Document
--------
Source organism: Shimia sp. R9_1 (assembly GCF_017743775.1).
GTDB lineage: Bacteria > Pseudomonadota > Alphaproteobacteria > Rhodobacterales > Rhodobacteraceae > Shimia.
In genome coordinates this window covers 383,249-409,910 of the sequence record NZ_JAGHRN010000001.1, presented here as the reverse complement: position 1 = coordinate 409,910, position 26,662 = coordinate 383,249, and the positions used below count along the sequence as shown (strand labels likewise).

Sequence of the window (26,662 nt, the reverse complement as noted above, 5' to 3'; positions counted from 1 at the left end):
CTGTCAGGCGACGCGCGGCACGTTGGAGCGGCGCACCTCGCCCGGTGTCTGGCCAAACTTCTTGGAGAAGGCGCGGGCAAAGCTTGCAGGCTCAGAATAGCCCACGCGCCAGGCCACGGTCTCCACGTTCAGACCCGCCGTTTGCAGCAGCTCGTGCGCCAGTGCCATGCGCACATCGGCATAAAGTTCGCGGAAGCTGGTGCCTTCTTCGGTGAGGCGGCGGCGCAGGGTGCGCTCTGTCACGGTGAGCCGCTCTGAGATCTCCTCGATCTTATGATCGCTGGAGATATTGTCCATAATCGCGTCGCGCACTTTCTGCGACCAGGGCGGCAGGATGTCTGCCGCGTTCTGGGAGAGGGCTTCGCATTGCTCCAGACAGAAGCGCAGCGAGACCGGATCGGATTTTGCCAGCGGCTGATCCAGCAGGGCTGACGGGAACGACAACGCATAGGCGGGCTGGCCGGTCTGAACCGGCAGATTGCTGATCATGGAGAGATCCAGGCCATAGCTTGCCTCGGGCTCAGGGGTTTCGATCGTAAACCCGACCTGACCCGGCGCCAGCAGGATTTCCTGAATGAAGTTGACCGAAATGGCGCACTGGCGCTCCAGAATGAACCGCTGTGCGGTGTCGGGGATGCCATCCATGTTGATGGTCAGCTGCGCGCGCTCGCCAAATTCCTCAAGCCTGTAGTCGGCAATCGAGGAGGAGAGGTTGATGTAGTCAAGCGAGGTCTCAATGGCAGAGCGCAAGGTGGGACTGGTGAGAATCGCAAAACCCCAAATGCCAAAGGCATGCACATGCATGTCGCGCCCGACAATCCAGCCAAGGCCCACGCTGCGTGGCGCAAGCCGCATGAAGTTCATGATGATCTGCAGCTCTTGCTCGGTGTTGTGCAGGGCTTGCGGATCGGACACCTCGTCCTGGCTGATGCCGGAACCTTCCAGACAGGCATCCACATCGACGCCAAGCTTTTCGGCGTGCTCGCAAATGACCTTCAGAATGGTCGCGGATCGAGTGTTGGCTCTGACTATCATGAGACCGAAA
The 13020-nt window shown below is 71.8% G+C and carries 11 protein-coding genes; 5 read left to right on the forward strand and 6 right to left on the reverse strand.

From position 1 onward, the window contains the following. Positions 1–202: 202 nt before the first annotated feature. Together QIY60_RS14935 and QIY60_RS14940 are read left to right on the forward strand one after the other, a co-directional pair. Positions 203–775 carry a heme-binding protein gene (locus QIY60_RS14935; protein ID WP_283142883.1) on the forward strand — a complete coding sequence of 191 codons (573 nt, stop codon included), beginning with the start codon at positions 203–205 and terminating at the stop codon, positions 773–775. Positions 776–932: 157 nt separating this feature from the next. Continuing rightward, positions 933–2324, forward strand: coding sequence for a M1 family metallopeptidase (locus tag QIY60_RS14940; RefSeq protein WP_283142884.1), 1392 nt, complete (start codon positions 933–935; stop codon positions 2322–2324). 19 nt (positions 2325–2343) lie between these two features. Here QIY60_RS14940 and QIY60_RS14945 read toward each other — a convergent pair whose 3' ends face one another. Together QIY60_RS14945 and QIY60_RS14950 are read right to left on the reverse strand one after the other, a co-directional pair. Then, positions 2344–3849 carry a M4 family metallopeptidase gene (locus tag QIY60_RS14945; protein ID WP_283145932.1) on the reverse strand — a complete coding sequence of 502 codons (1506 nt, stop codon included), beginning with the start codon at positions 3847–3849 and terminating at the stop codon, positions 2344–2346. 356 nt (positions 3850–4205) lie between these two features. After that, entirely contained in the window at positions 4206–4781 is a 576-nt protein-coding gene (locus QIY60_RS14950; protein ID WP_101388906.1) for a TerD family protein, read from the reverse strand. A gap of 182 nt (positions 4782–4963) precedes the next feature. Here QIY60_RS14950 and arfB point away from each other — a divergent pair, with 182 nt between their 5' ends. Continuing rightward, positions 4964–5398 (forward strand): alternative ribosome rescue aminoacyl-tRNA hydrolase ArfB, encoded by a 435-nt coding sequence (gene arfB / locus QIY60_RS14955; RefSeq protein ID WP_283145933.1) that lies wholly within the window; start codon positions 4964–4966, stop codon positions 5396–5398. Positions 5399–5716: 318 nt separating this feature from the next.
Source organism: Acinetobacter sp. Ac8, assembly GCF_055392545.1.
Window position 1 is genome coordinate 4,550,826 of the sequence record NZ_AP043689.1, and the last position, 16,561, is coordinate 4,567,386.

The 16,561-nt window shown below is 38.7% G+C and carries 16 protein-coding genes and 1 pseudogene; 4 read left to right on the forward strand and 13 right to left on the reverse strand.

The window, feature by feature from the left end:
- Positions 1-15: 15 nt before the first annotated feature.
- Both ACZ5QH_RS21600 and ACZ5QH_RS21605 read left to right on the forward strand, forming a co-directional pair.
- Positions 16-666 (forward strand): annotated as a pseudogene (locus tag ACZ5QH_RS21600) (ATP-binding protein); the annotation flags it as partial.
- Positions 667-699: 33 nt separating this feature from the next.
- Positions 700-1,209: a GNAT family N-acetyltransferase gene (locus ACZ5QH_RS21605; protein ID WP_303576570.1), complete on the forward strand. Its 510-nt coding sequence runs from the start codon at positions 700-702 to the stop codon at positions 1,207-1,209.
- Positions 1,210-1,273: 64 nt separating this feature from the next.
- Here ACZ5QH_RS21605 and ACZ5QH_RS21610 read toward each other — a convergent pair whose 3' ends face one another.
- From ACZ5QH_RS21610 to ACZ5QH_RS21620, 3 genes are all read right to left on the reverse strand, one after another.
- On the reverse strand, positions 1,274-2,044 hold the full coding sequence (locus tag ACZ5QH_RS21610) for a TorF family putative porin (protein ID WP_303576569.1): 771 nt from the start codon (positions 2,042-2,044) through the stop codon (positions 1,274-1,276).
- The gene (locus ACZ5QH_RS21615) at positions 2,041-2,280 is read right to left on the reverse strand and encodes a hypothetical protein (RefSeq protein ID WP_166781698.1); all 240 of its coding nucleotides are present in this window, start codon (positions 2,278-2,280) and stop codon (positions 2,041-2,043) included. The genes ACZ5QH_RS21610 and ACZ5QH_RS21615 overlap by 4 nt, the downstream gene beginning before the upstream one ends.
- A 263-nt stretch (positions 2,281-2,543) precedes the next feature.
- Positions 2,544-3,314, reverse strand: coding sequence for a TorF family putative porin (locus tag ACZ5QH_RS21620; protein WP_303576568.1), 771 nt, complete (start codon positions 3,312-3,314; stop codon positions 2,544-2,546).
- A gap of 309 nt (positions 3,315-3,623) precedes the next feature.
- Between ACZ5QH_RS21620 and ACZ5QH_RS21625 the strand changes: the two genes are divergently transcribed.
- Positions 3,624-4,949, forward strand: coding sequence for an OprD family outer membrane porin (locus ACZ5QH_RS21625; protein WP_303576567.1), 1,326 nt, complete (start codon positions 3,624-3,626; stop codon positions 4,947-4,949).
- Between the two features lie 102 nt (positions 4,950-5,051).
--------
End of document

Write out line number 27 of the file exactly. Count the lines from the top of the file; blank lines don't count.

- Between the two features lie 102 nt (positions 4,950-5,051).